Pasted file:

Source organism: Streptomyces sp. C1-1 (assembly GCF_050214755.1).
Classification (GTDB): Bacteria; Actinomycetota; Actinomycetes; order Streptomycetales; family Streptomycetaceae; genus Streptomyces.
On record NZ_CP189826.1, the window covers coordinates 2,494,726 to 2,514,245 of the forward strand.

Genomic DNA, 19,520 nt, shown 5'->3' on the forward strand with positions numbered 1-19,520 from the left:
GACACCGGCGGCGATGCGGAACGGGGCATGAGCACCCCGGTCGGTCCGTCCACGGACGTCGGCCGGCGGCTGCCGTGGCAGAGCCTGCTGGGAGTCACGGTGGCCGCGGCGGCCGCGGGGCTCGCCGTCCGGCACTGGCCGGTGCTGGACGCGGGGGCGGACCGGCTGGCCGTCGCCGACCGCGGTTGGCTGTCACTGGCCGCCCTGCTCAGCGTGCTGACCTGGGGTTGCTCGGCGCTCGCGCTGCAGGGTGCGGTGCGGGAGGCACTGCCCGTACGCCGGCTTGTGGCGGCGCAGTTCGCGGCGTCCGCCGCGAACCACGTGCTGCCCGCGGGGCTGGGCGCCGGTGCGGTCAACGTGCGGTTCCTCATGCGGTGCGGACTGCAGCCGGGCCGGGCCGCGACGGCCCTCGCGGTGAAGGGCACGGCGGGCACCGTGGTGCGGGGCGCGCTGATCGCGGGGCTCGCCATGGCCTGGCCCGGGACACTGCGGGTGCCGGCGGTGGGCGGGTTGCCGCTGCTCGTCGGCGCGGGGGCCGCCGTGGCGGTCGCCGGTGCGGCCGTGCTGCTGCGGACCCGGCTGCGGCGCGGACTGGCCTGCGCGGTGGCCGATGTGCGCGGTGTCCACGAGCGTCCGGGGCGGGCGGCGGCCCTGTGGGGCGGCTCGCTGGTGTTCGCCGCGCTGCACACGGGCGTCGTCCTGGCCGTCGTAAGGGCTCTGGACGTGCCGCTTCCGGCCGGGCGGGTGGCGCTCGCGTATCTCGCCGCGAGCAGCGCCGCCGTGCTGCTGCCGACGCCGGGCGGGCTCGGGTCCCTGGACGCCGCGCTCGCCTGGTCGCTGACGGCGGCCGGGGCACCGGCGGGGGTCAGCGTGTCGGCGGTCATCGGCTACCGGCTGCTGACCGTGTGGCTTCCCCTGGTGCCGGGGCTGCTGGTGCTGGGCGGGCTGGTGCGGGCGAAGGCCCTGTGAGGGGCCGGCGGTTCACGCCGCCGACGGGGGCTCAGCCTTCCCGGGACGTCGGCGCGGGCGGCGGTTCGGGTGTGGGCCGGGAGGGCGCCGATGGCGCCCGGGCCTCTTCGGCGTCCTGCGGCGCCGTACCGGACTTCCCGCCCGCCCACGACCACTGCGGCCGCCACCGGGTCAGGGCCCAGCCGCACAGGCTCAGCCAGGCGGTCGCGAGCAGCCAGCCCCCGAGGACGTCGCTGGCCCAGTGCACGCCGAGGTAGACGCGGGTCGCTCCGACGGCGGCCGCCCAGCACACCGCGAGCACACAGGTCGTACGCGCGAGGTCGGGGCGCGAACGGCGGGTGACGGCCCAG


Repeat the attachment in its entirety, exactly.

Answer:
Source organism: Streptomyces sp. C1-1 (assembly GCF_050214755.1).
Classification (GTDB): Bacteria; Actinomycetota; Actinomycetes; order Streptomycetales; family Streptomycetaceae; genus Streptomyces.
On record NZ_CP189826.1, the window covers coordinates 2,494,726 to 2,514,245 of the forward strand.

Genomic DNA, 19,520 nt, shown 5'->3' on the forward strand with positions numbered 1-19,520 from the left:
GACACCGGCGGCGATGCGGAACGGGGCATGAGCACCCCGGTCGGTCCGTCCACGGACGTCGGCCGGCGGCTGCCGTGGCAGAGCCTGCTGGGAGTCACGGTGGCCGCGGCGGCCGCGGGGCTCGCCGTCCGGCACTGGCCGGTGCTGGACGCGGGGGCGGACCGGCTGGCCGTCGCCGACCGCGGTTGGCTGTCACTGGCCGCCCTGCTCAGCGTGCTGACCTGGGGTTGCTCGGCGCTCGCGCTGCAGGGTGCGGTGCGGGAGGCACTGCCCGTACGCCGGCTTGTGGCGGCGCAGTTCGCGGCGTCCGCCGCGAACCACGTGCTGCCCGCGGGGCTGGGCGCCGGTGCGGTCAACGTGCGGTTCCTCATGCGGTGCGGACTGCAGCCGGGCCGGGCCGCGACGGCCCTCGCGGTGAAGGGCACGGCGGGCACCGTGGTGCGGGGCGCGCTGATCGCGGGGCTCGCCATGGCCTGGCCCGGGACACTGCGGGTGCCGGCGGTGGGCGGGTTGCCGCTGCTCGTCGGCGCGGGGGCCGCCGTGGCGGTCGCCGGTGCGGCCGTGCTGCTGCGGACCCGGCTGCGGCGCGGACTGGCCTGCGCGGTGGCCGATGTGCGCGGTGTCCACGAGCGTCCGGGGCGGGCGGCGGCCCTGTGGGGCGGCTCGCTGGTGTTCGCCGCGCTGCACACGGGCGTCGTCCTGGCCGTCGTAAGGGCTCTGGACGTGCCGCTTCCGGCCGGGCGGGTGGCGCTCGCGTATCTCGCCGCGAGCAGCGCCGCCGTGCTGCTGCCGACGCCGGGCGGGCTCGGGTCCCTGGACGCCGCGCTCGCCTGGTCGCTGACGGCGGCCGGGGCACCGGCGGGGGTCAGCGTGTCGGCGGTCATCGGCTACCGGCTGCTGACCGTGTGGCTTCCCCTGGTGCCGGGGCTGCTGGTGCTGGGCGGGCTGGTGCGGGCGAAGGCCCTGTGAGGGGCCGGCGGTTCACGCCGCCGACGGGGGCTCAGCCTTCCCGGGACGTCGGCGCGGGCGGCGGTTCGGGTGTGGGCCGGGAGGGCGCCGATGGCGCCCGGGCCTCTTCGGCGTCCTGCGGCGCCGTACCGGACTTCCCGCCCGCCCACGACCACTGCGGCCGCCACCGGGTCAGGGCCCAGCCGCACAGGCTCAGCCAGGCGGTCGCGAGCAGCCAGCCCCCGAGGACGTCGCTGGCCCAGTGCACGCCGAGGTAGACGCGGGTCGCTCCGACGGCGGCCGCCCAGCACACCGCGAGCACACAGGTCGTACGCGCGAGGTCGGGGCGCGAACGGCGGGTGACGGCCCAG